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Abu Dhabi, UAETuesday 20 November 2018

US puts $5 million bounty on head of Al Qaeda leader in Yemen who urged attacks over Jerusalem

The Saudi-born Khalid Batarfi is a veteran of the militant group and has become a senior leader of Al Qaeda in the Arabian Peninsula

Yemeni fighters loyal to the government backed by the Saudi-led coalition have been fighting back Al Qaeda cells in Hadramawt province in 2018. AFP Photo
Yemeni fighters loyal to the government backed by the Saudi-led coalition have been fighting back Al Qaeda cells in Hadramawt province in 2018. AFP Photo

The United States on Thursday offered a $5 million reward to find an Al Qaeda leader in Yemen who urged worldwide attacks on Jews and Americans after Washington recognised Jerusalem as Israel's capital.

The Saudi-born Khalid Batarfi is a veteran of the militant fighters who backed the Taliban in Afghanistan and has become a senior leader of Al Qaeda in the Arabian Peninsula, which the United States considers the global network's deadliest branch.

In a video released in January, Batarfi called President Donald Trump's precedent-breaking declaration on Jerusalem "a declaration of a new Jewish-Crusader war" and called on Muslims to "rise and attack the Jews and the Americans everywhere".

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The US State Department said it was offering $5 million to anyone who could lead authorities to Batarfi or contribute to his arrest or prosecution.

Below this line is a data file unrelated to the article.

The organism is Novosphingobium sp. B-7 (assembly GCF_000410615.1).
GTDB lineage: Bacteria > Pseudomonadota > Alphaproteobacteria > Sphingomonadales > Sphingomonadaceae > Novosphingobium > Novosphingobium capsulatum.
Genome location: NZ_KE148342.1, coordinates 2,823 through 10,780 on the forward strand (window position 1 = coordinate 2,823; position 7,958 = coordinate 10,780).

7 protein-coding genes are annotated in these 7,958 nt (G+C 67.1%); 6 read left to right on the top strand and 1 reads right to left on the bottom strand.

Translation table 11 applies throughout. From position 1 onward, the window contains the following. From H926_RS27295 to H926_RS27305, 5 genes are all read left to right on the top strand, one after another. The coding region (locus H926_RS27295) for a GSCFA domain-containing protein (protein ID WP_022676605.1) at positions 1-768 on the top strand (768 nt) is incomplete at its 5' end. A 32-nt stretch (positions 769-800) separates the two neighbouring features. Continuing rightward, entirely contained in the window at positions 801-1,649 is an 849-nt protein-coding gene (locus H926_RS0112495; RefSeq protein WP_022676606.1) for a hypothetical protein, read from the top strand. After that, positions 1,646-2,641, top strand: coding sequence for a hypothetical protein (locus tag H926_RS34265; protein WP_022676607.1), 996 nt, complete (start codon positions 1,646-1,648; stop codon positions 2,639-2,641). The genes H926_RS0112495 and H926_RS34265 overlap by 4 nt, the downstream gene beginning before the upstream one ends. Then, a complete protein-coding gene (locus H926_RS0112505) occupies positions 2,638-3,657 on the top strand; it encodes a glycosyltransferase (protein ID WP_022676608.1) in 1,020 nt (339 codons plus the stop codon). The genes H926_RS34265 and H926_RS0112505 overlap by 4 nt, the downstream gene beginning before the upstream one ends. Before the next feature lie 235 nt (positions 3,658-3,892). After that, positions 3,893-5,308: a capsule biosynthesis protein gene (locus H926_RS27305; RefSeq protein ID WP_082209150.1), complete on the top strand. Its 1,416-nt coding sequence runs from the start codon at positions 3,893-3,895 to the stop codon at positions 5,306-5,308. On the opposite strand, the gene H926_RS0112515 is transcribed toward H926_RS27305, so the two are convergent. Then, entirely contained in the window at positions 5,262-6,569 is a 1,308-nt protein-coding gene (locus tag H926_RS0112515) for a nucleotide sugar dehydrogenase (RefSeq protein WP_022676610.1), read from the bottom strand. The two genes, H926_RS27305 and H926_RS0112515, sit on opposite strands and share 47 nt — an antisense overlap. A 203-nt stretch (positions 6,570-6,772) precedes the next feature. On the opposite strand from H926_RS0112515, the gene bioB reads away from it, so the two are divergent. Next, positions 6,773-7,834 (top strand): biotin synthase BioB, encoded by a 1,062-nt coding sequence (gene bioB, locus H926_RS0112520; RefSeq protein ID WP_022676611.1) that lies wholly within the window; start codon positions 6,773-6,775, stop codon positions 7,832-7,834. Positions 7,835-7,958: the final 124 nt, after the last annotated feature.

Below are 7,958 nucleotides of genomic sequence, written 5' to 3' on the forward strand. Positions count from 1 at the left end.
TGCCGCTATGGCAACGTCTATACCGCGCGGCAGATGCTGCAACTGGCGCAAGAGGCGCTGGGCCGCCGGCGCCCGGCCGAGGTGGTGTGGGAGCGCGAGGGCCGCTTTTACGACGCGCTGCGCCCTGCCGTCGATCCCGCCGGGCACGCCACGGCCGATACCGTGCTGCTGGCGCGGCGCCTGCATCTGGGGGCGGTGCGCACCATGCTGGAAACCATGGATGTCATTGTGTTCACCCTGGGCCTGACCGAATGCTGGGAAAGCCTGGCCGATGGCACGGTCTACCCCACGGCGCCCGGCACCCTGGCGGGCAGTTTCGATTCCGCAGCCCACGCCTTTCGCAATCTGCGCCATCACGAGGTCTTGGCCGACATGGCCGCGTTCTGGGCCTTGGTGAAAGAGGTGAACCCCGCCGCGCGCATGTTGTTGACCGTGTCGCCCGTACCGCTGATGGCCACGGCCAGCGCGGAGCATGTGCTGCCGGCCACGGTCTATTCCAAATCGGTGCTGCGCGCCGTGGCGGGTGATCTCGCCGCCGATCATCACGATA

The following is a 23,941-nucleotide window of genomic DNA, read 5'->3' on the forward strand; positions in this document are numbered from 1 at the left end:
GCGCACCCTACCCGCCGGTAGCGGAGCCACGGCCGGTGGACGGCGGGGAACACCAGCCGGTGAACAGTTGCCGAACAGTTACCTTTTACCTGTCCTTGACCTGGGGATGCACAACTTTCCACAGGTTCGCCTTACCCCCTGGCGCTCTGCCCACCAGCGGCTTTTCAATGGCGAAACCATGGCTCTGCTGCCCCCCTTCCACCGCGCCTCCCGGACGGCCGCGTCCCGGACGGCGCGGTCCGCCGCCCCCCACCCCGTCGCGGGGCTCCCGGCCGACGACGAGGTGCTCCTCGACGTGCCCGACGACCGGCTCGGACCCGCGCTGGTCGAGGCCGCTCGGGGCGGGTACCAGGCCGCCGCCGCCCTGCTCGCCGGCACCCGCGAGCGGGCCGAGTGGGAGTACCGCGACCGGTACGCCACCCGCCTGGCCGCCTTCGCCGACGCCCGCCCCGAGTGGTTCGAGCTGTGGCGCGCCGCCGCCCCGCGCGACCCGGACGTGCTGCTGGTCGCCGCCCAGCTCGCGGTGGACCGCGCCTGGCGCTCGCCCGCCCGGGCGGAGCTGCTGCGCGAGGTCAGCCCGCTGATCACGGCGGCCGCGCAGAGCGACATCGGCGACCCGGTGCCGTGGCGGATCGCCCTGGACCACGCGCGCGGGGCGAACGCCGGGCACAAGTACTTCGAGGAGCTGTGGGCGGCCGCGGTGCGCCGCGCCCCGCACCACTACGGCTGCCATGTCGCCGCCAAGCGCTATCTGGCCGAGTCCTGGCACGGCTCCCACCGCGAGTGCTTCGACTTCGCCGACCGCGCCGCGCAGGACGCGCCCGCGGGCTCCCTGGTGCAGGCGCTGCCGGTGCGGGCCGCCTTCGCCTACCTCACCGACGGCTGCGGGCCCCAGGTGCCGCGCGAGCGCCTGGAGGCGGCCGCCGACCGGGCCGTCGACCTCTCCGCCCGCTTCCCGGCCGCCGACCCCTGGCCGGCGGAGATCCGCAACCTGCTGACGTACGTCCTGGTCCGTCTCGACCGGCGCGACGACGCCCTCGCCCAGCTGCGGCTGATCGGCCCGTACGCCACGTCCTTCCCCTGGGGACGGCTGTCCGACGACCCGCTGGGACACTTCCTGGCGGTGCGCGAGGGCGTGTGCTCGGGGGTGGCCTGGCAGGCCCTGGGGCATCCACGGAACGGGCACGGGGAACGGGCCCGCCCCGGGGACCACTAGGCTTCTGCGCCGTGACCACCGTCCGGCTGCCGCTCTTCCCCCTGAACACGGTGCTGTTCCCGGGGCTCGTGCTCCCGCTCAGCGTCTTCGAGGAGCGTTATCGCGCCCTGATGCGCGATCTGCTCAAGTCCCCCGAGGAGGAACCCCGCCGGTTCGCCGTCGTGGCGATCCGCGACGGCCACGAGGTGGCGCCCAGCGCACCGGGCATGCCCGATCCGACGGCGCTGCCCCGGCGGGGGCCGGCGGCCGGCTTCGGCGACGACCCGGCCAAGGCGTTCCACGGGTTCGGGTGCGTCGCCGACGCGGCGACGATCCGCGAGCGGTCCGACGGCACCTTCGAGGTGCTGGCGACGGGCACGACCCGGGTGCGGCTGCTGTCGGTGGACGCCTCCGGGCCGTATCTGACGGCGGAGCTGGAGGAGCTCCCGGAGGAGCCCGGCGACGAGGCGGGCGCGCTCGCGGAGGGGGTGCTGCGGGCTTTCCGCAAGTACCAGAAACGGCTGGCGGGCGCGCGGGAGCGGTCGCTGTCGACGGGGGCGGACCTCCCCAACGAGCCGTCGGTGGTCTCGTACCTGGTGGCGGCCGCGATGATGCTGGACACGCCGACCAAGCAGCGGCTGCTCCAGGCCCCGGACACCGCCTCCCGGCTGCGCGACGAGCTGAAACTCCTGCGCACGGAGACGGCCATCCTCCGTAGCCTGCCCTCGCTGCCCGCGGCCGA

The US also raised from $5 million to $10 million the reward offered for Qasim Al Rimi, considered the emir of Al Qaeda in the Arabian Peninsula.

He is already under US and UN sanctions after being linked to a deadly 2008 attack outside the US embassy in Yemen and for his alleged support to Umar Farouk Abdulmutallab, the so-called underwear bomber who unsuccessfully tried to blow up a US-bound flight on Christmas Day in 2009.

An Al Qaeda logo on a street sign in the town of Jaar in Yemen’s southern Abyan province in 2012. AP
An Al Qaeda logo on a street sign in the town of Jaar in Yemen’s southern Abyan province in 2012. AP

Formed by the 2009 merger of Al Qaeda's Saudi and Yemen operations, Al Qaeda in the Arabian Peninsula took advantage of the national disarray caused by Houthi advances in 2015.

The group carved out its own territory despite being frequently targeted by US drones.

Special Yemeni forces, backed by UAE and Saudi Arabian forces, have since driven Al Qaeda fighters out of most of their southern Yemen strongholds - including the city of Mukalla. But local commanders warn the group still poses a threat through its network of sleeper cells.